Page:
Saturday, October 31, 2015

Scared To Death

What original prison looked like.
Credit: Oklahoma Historical Society
Oklahoma’s Guthrie Territorial Prison was the state’s first official prison. Its 15-inch thick walls and the fact that its lower level was underground and heavily guarded made escapes almost impossible.

This prison was constructed of brick and a dark limestone taken from a local quarry. Because of this dark color the locals and prisoners nicknamed it the Black Jail.

This prison because of a lack of ventilation was cold and damp in the winter and sweltering hot in the summer. Around the time Oklahoma became a state the Black Jail was closed down.

The Nazarene Church took over the property and renovated it. They used the old prison until the 1970s. Then an orphanage for young children moved in—run by the Samaritan Foundation-- but in the mid 1990s the building was found an unfit environment for this purpose mainly because of the lack of ventilation and insulation.

What prison looks like today.
Since its territorial prison days this structure has had paranormal activity. The sounds of men’s voices are heard on the first floor, in the basement area and in the hallways.

A ghost-hunting group recorded the sounds of metal doors slamming shut—despite the fact that all but one of these prison metal doors had been removed years before.

Witnesses have reported seeing fleeting images of prisoners in several of the old cells. In one cell a phantom prisoner is heard coughing.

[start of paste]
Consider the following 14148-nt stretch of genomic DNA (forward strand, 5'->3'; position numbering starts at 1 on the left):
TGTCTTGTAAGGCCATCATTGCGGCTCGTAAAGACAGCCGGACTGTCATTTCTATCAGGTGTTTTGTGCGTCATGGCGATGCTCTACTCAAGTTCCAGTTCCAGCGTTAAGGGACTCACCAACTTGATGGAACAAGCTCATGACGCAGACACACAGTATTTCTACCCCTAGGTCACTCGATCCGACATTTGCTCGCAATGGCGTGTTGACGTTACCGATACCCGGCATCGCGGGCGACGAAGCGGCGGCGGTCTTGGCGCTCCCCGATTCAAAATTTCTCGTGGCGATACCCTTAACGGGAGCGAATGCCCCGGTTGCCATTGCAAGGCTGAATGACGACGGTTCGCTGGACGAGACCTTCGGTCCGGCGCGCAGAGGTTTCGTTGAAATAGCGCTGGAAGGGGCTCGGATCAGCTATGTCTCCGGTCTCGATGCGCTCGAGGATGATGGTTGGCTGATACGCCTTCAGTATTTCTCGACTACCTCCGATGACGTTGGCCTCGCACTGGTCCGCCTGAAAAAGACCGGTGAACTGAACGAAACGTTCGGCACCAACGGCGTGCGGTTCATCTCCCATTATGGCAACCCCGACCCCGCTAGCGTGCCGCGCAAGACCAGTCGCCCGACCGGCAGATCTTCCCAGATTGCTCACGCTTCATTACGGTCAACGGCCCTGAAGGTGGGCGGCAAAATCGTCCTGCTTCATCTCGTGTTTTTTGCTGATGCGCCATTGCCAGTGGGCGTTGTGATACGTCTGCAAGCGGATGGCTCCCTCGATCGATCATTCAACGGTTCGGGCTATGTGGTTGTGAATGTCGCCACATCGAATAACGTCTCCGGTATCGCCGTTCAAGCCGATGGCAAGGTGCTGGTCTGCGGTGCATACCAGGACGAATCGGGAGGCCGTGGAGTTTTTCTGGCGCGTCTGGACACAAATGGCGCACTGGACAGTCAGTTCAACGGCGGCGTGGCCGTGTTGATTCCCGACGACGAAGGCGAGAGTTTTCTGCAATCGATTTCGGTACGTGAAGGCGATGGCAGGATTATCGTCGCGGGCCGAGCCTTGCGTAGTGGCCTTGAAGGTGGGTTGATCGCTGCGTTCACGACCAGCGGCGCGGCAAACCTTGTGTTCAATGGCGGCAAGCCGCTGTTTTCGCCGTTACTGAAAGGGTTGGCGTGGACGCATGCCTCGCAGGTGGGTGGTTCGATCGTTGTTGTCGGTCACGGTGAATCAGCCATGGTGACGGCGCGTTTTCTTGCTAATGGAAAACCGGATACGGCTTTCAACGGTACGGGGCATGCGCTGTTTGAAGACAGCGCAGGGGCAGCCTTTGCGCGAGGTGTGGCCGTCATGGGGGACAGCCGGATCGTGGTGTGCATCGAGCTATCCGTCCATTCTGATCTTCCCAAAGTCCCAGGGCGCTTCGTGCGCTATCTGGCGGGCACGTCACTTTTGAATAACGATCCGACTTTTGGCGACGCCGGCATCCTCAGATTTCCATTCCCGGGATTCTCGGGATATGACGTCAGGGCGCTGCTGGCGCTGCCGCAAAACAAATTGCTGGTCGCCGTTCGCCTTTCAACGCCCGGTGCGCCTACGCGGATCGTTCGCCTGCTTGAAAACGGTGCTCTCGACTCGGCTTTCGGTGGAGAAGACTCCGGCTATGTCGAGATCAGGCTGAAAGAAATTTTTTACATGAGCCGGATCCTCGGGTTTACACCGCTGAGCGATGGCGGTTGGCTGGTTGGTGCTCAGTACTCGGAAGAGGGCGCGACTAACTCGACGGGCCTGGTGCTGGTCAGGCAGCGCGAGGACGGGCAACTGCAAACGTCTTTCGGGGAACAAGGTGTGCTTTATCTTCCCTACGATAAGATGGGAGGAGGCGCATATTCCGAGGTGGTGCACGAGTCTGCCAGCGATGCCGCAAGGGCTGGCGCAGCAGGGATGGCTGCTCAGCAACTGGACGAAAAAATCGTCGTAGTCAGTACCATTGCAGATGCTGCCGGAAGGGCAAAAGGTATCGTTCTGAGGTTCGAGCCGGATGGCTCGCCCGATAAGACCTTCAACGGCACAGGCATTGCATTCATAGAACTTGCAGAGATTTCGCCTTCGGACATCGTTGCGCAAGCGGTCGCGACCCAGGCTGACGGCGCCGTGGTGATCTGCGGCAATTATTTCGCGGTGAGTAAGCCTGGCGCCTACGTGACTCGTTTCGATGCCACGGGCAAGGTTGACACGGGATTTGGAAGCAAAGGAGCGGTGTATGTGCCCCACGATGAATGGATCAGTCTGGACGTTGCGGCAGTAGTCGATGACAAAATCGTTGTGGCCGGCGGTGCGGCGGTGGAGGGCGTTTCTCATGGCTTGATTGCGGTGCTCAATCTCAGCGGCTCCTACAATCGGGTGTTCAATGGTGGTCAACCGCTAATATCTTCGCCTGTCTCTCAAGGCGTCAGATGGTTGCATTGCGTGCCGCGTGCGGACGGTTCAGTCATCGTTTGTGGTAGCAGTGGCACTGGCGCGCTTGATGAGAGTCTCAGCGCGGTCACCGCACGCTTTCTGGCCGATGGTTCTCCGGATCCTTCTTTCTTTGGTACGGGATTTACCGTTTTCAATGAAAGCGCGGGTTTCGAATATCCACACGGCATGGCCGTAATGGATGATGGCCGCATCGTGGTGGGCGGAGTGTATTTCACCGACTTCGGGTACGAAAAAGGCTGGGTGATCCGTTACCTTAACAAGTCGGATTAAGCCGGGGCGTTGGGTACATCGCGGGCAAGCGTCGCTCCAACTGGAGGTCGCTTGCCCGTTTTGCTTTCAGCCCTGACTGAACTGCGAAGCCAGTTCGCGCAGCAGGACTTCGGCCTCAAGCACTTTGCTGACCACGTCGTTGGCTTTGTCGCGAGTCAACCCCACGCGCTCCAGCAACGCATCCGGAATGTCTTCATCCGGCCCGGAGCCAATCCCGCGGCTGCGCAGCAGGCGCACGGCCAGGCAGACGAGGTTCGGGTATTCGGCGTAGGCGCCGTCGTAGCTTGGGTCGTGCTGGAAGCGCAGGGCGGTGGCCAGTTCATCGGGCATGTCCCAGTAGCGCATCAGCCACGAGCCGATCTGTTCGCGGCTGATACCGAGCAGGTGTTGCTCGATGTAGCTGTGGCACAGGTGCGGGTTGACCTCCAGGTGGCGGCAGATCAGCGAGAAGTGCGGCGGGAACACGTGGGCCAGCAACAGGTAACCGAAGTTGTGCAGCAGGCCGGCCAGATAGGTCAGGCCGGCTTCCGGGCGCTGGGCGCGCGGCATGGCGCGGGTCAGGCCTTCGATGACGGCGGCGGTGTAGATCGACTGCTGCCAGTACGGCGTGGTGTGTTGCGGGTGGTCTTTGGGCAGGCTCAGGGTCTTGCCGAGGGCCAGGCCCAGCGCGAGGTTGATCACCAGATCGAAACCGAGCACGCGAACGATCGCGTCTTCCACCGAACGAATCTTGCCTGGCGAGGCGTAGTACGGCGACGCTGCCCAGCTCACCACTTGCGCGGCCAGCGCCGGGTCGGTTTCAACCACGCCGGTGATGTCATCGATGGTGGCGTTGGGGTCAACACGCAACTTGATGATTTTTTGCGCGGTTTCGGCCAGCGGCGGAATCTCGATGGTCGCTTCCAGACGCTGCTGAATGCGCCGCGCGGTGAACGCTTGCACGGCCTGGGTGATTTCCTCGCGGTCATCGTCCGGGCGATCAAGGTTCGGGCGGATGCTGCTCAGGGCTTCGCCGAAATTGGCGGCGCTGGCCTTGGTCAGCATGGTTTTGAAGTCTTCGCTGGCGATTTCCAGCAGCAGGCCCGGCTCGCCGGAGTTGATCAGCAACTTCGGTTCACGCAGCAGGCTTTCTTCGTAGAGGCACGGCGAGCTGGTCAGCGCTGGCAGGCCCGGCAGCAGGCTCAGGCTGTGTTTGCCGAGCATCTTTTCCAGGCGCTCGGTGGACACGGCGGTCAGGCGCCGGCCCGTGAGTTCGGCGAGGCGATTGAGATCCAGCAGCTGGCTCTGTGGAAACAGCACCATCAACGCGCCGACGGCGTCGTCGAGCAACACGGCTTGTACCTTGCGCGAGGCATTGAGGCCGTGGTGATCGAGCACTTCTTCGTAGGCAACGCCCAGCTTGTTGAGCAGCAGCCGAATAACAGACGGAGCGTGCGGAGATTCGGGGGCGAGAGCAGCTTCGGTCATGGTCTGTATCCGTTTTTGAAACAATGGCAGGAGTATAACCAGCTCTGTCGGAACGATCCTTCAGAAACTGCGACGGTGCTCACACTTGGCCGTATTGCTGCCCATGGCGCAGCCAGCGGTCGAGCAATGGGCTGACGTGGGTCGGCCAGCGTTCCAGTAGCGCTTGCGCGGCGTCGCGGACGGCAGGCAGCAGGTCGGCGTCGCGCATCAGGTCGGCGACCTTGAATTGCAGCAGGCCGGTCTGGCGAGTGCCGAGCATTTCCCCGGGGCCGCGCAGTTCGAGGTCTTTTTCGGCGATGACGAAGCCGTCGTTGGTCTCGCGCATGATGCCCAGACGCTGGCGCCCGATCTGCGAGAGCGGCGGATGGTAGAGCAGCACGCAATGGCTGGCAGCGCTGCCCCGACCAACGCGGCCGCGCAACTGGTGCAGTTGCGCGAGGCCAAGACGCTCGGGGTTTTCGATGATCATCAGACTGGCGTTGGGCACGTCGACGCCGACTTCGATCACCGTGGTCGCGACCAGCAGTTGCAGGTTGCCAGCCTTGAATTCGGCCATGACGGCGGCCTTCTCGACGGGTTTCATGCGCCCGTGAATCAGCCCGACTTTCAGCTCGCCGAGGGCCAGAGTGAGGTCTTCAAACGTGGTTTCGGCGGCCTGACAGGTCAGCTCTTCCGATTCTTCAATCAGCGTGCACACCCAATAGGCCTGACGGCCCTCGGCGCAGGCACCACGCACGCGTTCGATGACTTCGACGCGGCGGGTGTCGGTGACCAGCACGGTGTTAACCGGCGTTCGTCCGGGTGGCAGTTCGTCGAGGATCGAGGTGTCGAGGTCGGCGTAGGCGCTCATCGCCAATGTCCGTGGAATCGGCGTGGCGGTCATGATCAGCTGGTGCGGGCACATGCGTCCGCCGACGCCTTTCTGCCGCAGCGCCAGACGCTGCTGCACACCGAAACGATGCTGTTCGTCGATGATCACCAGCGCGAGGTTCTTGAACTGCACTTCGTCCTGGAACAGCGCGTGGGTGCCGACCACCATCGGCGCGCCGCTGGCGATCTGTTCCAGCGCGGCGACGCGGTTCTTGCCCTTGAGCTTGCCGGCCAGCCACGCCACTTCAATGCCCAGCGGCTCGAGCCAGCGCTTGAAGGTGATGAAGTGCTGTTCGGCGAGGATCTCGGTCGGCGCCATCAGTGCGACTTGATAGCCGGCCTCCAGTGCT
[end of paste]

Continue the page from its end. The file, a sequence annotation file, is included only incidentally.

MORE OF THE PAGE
A female ghost, believed to have been a member of the Nazarene Church is heard singing on the ground floor near the main entrance. This ghost has also been seen wearing a long dress and crossing Noble Street walking toward the main entrance.

The sounds of children playing outside the prison have also been heard. It is not known whether these spirits are connected to the days when the building was a Church or was an orphanage.

But by far the most active ghost connected to the Black Jail is a prisoner by the name of James Phillips. He was held at the Territorial Prison until his unexpected death in 1907.

Phillips was convicted of murdering a resident of Guthrie and was kept in solitary confinement in the prison’s basement level. He was slated to die by hanging.

The scaffolding for this execution was constructed on Noble Street directly across the street from the Black Jail.

Phillips had a view of this construction from his cell window. As the days passed and he watched the gallows completion it meant it was closer to the date of his death—it is said this traumatized him.

Not long before he was to be hanged, Phillips was found dead in his cell by the guards. It was determined it was heart failure—due to the fact Phillips was forced to watch his own gallows being built in front of him. So he literally died of fright.

It is said that Phillip’s emotional turmoil is the reason his ghost still lingers. His presence is felt in his old cell and the surrounding areas.

Shortly after his death, guards, and other prisoners claimed they heard footsteps within his cell and along the hallway that leads to it. In the years since visitors have made similar reports.

There have also been several reports of people seeing an apparition at the window of Phillip’s old cell. This ghost is looking out toward the location of his anticipated death on Noble Street.

Several of these witnesses have stated the face they saw at this window held an expression of fear and horror.

The sound of a man sobbing is also heard coming from Phillip’s cell.

Excerpts from Haunted Route 66 by Richard Southall

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